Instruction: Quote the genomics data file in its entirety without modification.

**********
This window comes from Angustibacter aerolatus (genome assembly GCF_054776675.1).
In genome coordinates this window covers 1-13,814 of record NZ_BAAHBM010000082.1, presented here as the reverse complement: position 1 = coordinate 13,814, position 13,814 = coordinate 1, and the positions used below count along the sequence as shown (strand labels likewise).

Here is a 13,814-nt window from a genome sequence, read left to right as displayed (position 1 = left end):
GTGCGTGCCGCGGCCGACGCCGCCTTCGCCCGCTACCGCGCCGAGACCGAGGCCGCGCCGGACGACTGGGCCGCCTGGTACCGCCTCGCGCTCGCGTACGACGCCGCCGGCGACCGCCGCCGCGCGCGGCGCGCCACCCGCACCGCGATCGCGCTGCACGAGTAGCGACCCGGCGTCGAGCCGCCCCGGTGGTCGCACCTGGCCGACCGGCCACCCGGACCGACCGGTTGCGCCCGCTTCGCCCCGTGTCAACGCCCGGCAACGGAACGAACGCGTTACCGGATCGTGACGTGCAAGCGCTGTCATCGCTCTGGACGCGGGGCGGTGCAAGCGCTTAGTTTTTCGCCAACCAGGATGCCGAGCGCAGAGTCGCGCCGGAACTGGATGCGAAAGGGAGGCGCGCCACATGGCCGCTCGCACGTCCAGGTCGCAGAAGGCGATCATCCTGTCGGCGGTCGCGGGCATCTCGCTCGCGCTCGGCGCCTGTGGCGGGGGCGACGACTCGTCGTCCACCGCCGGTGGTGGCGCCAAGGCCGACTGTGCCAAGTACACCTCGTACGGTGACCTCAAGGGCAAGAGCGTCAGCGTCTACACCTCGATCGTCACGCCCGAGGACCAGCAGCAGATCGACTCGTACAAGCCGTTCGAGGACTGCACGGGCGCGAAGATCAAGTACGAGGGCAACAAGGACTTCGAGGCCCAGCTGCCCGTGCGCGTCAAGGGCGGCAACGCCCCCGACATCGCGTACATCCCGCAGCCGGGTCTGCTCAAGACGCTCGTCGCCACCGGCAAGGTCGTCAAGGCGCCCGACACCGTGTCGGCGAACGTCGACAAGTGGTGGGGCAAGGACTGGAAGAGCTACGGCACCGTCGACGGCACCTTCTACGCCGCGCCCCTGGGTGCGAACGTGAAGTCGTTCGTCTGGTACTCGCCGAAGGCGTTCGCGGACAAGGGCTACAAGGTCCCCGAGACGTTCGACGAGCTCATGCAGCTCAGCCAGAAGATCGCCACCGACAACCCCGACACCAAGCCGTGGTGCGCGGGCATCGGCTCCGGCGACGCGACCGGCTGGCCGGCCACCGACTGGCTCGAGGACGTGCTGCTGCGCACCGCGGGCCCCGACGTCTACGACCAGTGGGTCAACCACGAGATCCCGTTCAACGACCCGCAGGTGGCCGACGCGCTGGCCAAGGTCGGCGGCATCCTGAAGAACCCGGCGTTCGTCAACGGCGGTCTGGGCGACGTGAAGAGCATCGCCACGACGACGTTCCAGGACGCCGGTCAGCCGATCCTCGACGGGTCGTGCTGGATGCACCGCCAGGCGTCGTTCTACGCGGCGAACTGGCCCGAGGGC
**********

This window comes from Angustibacter aerolatus (genome assembly GCF_054776675.1).
In genome coordinates this window covers 1-13,814 of record NZ_BAAHBM010000082.1, presented here as the reverse complement: position 1 = coordinate 13,814, position 13,814 = coordinate 1, and the positions used below count along the sequence as shown (strand labels likewise).

Here is a 13,814-nt window from a genome sequence, read left to right as displayed (position 1 = left end):
GTGCGTGCCGCGGCCGACGCCGCCTTCGCCCGCTACCGCGCCGAGACCGAGGCCGCGCCGGACGACTGGGCCGCCTGGTACCGCCTCGCGCTCGCGTACGACGCCGCCGGCGACCGCCGCCGCGCGCGGCGCGCCACCCGCACCGCGATCGCGCTGCACGAGTAGCGACCCGGCGTCGAGCCGCCCCGGTGGTCGCACCTGGCCGACCGGCCACCCGGACCGACCGGTTGCGCCCGCTTCGCCCCGTGTCAACGCCCGGCAACGGAACGAACGCGTTACCGGATCGTGACGTGCAAGCGCTGTCATCGCTCTGGACGCGGGGCGGTGCAAGCGCTTAGTTTTTCGCCAACCAGGATGCCGAGCGCAGAGTCGCGCCGGAACTGGATGCGAAAGGGAGGCGCGCCACATGGCCGCTCGCACGTCCAGGTCGCAGAAGGCGATCATCCTGTCGGCGGTCGCGGGCATCTCGCTCGCGCTCGGCGCCTGTGGCGGGGGCGACGACTCGTCGTCCACCGCCGGTGGTGGCGCCAAGGCCGACTGTGCCAAGTACACCTCGTACGGTGACCTCAAGGGCAAGAGCGTCAGCGTCTACACCTCGATCGTCACGCCCGAGGACCAGCAGCAGATCGACTCGTACAAGCCGTTCGAGGACTGCACGGGCGCGAAGATCAAGTACGAGGGCAACAAGGACTTCGAGGCCCAGCTGCCCGTGCGCGTCAAGGGCGGCAACGCCCCCGACATCGCGTACATCCCGCAGCCGGGTCTGCTCAAGACGCTCGTCGCCACCGGCAAGGTCGTCAAGGCGCCCGACACCGTGTCGGCGAACGTCGACAAGTGGTGGGGCAAGGACTGGAAGAGCTACGGCACCGTCGACGGCACCTTCTACGCCGCGCCCCTGGGTGCGAACGTGAAGTCGTTCGTCTGGTACTCGCCGAAGGCGTTCGCGGACAAGGGCTACAAGGTCCCCGAGACGTTCGACGAGCTCATGCAGCTCAGCCAGAAGATCGCCACCGACAACCCCGACACCAAGCCGTGGTGCGCGGGCATCGGCTCCGGCGACGCGACCGGCTGGCCGGCCACCGACTGGCTCGAGGACGTGCTGCTGCGCACCGCGGGCCCCGACGTCTACGACCAGTGGGTCAACCACGAGATCCCGTTCAACGACCCGCAGGTGGCCGACGCGCTGGCCAAGGTCGGCGGCATCCTGAAGAACCCGGCGTTCGTCAACGGCGGTCTGGGCGACGTGAAGAGCATCGCCACGACGACGTTCCAGGACGCCGGTCAGCCGATCCTCGACGGGTCGTGCTGGATGCACCGCCAGGCGTCGTTCTACGCGGCGAACTGGCCCGAGGGC